Swinging back around, she counted ten guards who remained out in the open, stationed at the ramps that led up to the second level of dwellings. No guards blocked them from just heading out into the fields.

As she was about to suggest that maybe they should just leave, try to find their own way back across the fields, a deep booming erupted from the cliff face, rhythmic and slow. The low resonant throb cut to her diaphragm, vibrating through her as if she were a plucked bowstring. She knew even if she crammed her fingers in her ears she would still feel the sonorous beat.

"Drums," Ben needlessly explained.

She nodded. "Cultures use drums to mark ceremonial rituals." She turned to stare again across the yellow fields. Especially rituals of death, but she left that unsaid.

Ben, though, knew what the drums meant. Hell, he had watched enough Tarzan movies to know the natives were restless. Still, a strange calm enveloped him. He knew his heart should be racing, and his palms should be clammy with fear. But no, instead he felt detached as if viewing events through another's eyes. Ever since the old man had touched his finger to his chest, a sense of peace had descended upon him.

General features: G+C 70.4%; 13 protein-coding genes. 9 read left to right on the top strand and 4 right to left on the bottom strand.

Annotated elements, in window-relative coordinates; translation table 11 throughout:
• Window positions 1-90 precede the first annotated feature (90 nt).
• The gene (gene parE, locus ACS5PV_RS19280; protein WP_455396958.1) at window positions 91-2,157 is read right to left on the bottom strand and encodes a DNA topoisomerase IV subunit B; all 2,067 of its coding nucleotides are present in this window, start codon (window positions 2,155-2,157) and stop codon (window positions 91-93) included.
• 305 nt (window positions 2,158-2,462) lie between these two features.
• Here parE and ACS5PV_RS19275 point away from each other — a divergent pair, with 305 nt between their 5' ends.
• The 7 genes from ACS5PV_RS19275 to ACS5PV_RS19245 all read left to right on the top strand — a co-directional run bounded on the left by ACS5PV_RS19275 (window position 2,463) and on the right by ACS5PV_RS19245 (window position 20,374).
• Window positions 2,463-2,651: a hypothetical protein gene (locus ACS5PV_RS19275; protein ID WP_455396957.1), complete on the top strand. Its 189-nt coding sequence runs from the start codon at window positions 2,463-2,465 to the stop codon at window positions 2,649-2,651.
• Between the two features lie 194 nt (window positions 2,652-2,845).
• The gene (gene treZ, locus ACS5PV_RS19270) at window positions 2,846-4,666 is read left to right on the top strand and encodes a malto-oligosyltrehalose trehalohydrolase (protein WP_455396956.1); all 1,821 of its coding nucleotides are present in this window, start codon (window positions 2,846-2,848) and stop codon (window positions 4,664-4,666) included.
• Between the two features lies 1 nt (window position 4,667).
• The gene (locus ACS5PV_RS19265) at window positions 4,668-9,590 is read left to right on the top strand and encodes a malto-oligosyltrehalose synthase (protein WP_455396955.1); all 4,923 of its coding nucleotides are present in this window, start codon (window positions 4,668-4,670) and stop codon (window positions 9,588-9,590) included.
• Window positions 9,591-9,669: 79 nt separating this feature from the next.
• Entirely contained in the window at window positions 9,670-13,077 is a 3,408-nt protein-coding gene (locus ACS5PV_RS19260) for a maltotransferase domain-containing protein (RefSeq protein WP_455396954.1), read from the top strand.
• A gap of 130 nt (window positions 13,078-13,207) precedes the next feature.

With each new drumbeat, odd thoughts intruded upon him, almost as if the drums spoke to him. Boom… Death approaches. Boom… Survive and live. Boom… One way out. Boom… Prove your blood.

"Ben?" Ashley's face appeared before him, seeming to appear out of nowhere, her voice tiny when compared to the call of the drums. She waved a hand in front of him. "Are you okay?"

"I'm fine." He shook his head. "Just trying to think."

"You were mumbling something. Something about blood."

"It's nothing."